FDH Bank has invested K3 million in a project under the Ministry of Education, Science and Technology that will see 2019 Cyclone IDAI victims establish Mother Group Community Savings Groups to improve their well-being.
The Savings Groups will target Mother Groups whose school-going children were affected by Cyclone IDAI in Thyolo, Mulanje, Phalombe, Chiradzulu and Zomba districts.
FDH Bank Public Relations Officer Lorraine Lusinje said the fund will be distributed to 15 community groups and will aim to ensure the capital investment attracts tangible profits for the groups' self-sustenance.
She noted that lately Covid-19 has affected world economies, Malawi inclusive and a heavy burden is on localised small scale businesses where a daily hands-to-mouth lifestyle is confronted with potential buyers being home avoiding meeting COVID 19 in its track.
"Realizing the impact, FDH Bank has quickly come in to rescue small scale businesses of Mother Group Community Saving facilities with a capital boost. FDH Bank is committed to continuous growth and knowing that the 2019 Cyclone reversed some gains Malawi achieved in the recent past, supporting the recovery interventions is inevitable," said Lusinje.
According to the 2019 Post-Disaster Needs Assessment, Cyclone Idai affected 1,101, 364 people, displaced 230,000 and killed 106 people in Malawi and the impact was predominant in 13 districts of the Southern Region followed by 2 districts in the Central.
Lusinje said they decided to work with Mother Groups because among other roles, its members join efforts with other school structures to provide additional child protection measures including tracking learners absenteeism and supporting parents to address problems, reaching out to orphans and vulnerable learners with basic needs such as school materials and emotional support through guidance and counseling.
"Investing in child-centred, cost-effective and innovative interventions is a wise way of preparing the future we desire for disadvantaged youths of today and FDH Bank believes in that bright future," explained Lusinje.
She emphasized that the overall objective is to build resilience in cyclone affected school communities as they recover.
"Let us boost their local small scale businesses and motivate the Mother Groups to carry out monitoring visits and offering basic support to vulnerable children especially girls confined in homes during this on-going Covid -19 partial lock down," said Lusinje.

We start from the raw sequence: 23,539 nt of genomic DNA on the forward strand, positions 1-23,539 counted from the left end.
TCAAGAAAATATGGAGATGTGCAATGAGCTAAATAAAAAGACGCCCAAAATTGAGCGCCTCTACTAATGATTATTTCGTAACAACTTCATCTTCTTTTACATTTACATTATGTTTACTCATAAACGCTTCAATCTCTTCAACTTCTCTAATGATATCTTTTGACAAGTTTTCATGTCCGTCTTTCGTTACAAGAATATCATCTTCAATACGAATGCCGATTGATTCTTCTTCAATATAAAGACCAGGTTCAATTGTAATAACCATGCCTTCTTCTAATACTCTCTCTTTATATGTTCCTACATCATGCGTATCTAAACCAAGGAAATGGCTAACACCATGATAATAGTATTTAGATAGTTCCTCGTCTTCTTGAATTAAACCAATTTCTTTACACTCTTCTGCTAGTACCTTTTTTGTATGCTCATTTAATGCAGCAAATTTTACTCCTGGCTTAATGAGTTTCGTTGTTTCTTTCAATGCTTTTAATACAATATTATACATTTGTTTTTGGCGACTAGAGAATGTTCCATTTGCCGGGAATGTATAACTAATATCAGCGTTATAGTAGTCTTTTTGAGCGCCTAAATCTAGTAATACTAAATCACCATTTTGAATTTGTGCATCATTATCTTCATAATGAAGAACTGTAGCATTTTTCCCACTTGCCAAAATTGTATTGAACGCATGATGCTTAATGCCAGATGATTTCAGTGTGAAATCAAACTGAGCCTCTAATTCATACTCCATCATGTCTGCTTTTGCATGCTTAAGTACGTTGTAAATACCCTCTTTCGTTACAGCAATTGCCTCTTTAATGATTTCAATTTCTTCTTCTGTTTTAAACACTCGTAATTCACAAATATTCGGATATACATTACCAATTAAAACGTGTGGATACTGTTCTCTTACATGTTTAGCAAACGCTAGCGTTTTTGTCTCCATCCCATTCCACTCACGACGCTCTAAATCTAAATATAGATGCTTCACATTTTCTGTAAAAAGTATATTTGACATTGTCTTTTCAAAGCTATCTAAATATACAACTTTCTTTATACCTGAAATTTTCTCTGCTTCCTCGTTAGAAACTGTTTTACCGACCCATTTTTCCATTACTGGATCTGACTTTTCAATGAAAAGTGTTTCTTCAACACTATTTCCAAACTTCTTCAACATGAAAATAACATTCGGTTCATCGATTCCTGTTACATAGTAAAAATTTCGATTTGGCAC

Receiving the contribution on behalf of the Ministry of Education, Science and Technology, Virginia Kachigunda, Deputy Director of the Department of School Health and Nutrition in the Ministry of Education welcomed the kind gesture from FDH Bank.
"The school-going learners are still suffering the cumulative impact of extreme weather events which have been increasing in frequency, magnitude and scope over the years and Covid-19 pandemic is rubbing salt into the wound," lamented Kachigunda.
According to Kachigunda, the Cyclone damaged 154 primary school blocks, 81 teachers' houses, 455 early Childhood Centres, 5500 desks, 67,347 textbooks, and 967 toilets in the 15 districts.
Kachigunda noted that if unchecked, vulnerable learners who have lost school-based safety nets in the partial lock-down, especially girls and learners with disabilities may be exposed to gender-based violence including sexual abuse, early marriages and pregnancies, HIV infections and consequently dropping out when schools open.
"We are is inviting other well-wishers to join education cluster partners including FDH Bank in supporting on-going resilience building and recovery activities in the sector.
"The interventions include retro-fixing of damaged school infrastructures, restoration of teaching and learning materials and provision of psycho-social support for affected teachers, learners and parents as they bounce back to normalcy whilst responding to Covid-19 pandemic," pleaded Kachigunda.